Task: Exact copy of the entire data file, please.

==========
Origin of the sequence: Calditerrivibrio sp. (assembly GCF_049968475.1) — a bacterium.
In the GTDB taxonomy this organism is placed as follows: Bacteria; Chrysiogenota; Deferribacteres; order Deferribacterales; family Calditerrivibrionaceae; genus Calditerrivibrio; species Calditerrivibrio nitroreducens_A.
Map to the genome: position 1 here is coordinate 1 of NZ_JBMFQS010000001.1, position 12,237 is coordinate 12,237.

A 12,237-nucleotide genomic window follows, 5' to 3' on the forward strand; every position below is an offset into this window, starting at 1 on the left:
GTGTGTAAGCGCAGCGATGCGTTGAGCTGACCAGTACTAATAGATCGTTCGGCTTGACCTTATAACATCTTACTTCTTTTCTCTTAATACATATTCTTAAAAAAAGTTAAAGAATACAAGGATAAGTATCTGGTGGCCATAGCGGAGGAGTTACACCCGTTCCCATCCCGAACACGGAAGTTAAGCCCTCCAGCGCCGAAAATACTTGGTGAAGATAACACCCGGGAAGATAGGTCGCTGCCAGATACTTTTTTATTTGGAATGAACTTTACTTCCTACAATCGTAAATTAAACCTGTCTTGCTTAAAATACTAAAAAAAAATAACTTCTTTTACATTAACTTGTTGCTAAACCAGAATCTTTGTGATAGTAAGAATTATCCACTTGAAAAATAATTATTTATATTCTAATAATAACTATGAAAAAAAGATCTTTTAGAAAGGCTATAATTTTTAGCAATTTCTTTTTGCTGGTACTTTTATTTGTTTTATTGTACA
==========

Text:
Origin of the sequence: Calditerrivibrio sp. (assembly GCF_049968475.1) — a bacterium.
In the GTDB taxonomy this organism is placed as follows: Bacteria; Chrysiogenota; Deferribacteres; order Deferribacterales; family Calditerrivibrionaceae; genus Calditerrivibrio; species Calditerrivibrio nitroreducens_A.
Map to the genome: position 1 here is coordinate 1 of NZ_JBMFQS010000001.1, position 12,237 is coordinate 12,237.

A 12,237-nucleotide genomic window follows, 5' to 3' on the forward strand; every position below is an offset into this window, starting at 1 on the left:
GTGTGTAAGCGCAGCGATGCGTTGAGCTGACCAGTACTAATAGATCGTTCGGCTTGACCTTATAACATCTTACTTCTTTTCTCTTAATACATATTCTTAAAAAAAGTTAAAGAATACAAGGATAAGTATCTGGTGGCCATAGCGGAGGAGTTACACCCGTTCCCATCCCGAACACGGAAGTTAAGCCCTCCAGCGCCGAAAATACTTGGTGAAGATAACACCCGGGAAGATAGGTCGCTGCCAGATACTTTTTTATTTGGAATGAACTTTACTTCCTACAATCGTAAATTAAACCTGTCTTGCTTAAAATACTAAAAAAAAATAACTTCTTTTACATTAACTTGTTGCTAAACCAGAATCTTTGTGATAGTAAGAATTATCCACTTGAAAAATAATTATTTATATTCTAATAATAACTATGAAAAAAAGATCTTTTAGAAAGGCTATAATTTTTAGCAATTTCTTTTTGCTGGTACTTTTATTTGTTTTATTGTACA